“Ordinarily, underground ventilation systems draw air through the mine at a high level and the miners use various controls to direct air to the active areas,” Burns said. “Thanks to this intelligent system, we will spend a lot less money on electricity related to ventilation than we normally would.”

The communications network also allows production managers and maintenance personnel to work with wireless-enabled devices. “They can communicate a lot more easily and instantaneously back to the surface,” Burns said. “We are exploring all of the opportunities that this would unlock for the company.”

Armed with tablets, production managers update activities regularly and so do the maintenance supervisors. Electricians have electrical drawings on tablets in the field. Typically, supervisors would fill out forms and bring them to the surface where they (or a clerk) would input the information into a computer. Now that information is input underground in real time and uploaded continuously. The same thing is happening with the equipment data. When the next crew arrives, they know exactly where the equipment is parked and its operating condition.

Éléonore uses a long-hole stoping method to mine a deep, near vertical ore body. From the surface, miners can operate scoops, long-hole drills and rock breakers using a teleremote system. The system improves safety by removing miners from the production heading and the mine continues to operate during shift change.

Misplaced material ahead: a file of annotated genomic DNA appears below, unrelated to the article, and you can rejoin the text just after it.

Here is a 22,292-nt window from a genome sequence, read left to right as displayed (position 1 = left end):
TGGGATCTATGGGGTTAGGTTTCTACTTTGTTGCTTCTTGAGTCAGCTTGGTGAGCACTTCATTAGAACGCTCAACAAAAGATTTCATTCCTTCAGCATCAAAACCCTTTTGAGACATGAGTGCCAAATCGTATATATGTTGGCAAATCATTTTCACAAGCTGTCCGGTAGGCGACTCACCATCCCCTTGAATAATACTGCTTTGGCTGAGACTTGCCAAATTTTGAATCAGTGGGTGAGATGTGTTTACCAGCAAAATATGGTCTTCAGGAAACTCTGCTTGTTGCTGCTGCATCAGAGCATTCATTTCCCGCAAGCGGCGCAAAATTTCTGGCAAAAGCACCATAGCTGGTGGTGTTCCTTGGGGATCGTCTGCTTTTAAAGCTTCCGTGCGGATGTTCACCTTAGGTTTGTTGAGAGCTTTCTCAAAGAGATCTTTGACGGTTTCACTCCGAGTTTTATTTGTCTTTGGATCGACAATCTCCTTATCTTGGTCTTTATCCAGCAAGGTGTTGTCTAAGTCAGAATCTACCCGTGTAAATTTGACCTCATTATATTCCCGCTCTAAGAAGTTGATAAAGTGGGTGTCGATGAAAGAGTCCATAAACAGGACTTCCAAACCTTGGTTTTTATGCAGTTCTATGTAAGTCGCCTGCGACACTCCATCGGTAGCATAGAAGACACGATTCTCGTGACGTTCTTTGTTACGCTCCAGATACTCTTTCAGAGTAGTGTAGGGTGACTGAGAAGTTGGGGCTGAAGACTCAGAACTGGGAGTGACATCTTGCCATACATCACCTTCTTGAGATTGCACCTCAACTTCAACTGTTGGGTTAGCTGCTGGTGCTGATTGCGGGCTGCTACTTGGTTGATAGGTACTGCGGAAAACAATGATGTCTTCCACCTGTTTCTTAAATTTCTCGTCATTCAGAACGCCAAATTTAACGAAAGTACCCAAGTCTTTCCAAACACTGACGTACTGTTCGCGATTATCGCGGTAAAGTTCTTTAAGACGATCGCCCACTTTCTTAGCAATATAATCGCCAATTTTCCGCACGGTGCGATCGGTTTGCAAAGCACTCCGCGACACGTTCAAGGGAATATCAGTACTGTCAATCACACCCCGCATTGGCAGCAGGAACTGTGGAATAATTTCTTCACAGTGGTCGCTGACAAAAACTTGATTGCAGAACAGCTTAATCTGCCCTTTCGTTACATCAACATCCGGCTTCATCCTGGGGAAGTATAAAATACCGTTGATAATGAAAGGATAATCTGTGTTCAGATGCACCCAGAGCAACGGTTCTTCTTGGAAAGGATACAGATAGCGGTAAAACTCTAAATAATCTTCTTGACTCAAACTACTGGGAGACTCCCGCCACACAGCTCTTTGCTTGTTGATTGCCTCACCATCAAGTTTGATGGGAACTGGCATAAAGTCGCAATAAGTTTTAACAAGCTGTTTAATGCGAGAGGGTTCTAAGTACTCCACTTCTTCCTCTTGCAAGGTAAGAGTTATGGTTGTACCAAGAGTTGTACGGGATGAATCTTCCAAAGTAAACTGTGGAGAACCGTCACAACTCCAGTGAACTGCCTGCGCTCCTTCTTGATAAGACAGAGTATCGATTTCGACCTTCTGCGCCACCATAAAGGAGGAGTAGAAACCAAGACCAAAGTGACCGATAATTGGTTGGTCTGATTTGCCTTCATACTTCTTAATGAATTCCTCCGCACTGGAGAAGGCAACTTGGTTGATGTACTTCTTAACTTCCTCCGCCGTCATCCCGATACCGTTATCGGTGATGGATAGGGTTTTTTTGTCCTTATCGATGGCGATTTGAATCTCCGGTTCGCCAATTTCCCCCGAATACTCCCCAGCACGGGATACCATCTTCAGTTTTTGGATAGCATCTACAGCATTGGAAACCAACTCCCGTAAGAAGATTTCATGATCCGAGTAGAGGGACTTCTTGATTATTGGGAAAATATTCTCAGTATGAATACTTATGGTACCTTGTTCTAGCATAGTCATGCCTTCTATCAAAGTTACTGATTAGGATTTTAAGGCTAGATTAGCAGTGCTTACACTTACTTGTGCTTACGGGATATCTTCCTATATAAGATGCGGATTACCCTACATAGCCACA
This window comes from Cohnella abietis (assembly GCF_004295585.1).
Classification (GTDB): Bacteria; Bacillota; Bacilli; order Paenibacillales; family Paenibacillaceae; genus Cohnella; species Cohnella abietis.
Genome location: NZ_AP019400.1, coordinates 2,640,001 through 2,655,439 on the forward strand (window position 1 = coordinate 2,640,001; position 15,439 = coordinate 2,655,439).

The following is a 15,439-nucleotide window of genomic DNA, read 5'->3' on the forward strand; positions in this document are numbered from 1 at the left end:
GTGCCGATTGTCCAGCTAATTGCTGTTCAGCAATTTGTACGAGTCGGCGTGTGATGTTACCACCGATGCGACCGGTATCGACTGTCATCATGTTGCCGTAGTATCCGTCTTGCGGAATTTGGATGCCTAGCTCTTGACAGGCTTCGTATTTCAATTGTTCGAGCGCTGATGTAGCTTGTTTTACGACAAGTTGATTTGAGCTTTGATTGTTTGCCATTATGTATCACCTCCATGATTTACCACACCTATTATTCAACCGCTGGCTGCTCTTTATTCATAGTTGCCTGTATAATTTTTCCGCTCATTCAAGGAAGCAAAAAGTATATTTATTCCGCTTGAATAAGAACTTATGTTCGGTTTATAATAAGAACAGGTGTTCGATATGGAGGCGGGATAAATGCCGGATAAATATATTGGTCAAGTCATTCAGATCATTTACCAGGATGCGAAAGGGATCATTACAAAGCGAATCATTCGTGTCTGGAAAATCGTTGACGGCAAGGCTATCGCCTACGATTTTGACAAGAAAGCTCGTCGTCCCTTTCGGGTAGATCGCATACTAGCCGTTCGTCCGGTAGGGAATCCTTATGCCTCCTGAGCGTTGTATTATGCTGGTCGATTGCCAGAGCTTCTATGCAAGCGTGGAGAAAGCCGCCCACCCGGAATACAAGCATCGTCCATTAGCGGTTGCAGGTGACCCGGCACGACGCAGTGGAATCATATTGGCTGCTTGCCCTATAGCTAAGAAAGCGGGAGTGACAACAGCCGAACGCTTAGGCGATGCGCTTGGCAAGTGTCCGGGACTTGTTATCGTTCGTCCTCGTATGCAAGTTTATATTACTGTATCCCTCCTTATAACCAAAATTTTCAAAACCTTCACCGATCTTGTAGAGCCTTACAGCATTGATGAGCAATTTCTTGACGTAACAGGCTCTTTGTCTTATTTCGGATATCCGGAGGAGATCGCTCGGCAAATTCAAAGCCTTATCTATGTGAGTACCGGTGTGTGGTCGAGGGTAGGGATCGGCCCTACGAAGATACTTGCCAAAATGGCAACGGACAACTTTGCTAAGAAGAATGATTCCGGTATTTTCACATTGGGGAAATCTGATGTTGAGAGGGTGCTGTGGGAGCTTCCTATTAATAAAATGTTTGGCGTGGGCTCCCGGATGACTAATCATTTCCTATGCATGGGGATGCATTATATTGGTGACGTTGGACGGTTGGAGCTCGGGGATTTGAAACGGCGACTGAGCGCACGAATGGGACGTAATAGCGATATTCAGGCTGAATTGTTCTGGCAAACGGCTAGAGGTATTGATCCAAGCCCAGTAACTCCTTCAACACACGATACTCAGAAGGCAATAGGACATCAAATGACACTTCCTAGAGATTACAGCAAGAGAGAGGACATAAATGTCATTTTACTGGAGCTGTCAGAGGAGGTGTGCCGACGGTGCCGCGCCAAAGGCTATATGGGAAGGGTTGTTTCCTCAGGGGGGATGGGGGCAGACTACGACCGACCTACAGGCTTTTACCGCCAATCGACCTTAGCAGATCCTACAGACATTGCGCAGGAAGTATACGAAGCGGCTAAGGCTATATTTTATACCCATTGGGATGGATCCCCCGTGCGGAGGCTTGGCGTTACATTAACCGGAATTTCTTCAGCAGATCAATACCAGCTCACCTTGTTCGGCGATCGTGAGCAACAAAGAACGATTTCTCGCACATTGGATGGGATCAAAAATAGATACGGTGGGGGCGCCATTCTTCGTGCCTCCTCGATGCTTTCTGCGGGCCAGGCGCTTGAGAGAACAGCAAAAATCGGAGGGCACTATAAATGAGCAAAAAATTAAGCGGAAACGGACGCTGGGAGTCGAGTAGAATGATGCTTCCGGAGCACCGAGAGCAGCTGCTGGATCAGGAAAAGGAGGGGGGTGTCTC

The mine has several levels developed and long-hole drills are used to blast ore between the levels. They are currently looking at fully automated trucks with no drivers on the haulage level. An LHD would load the truck and it would haul the load and dump it at the ore pass and then return to the loading point.

“We are automating the mining method with existing technology,” Burns said. “It’s cost effective, because some of the labor component is eliminated, but it also eliminates equipment damage. These trucks never hit the wall. They are perfect every time and they run exactly the way the manufacturer intended them to run.”

Having the ability to track everything that’s happening underground enables managers to remove bottlenecks. Once inefficiency opportunities are identified, changes can be implemented to improve productivity.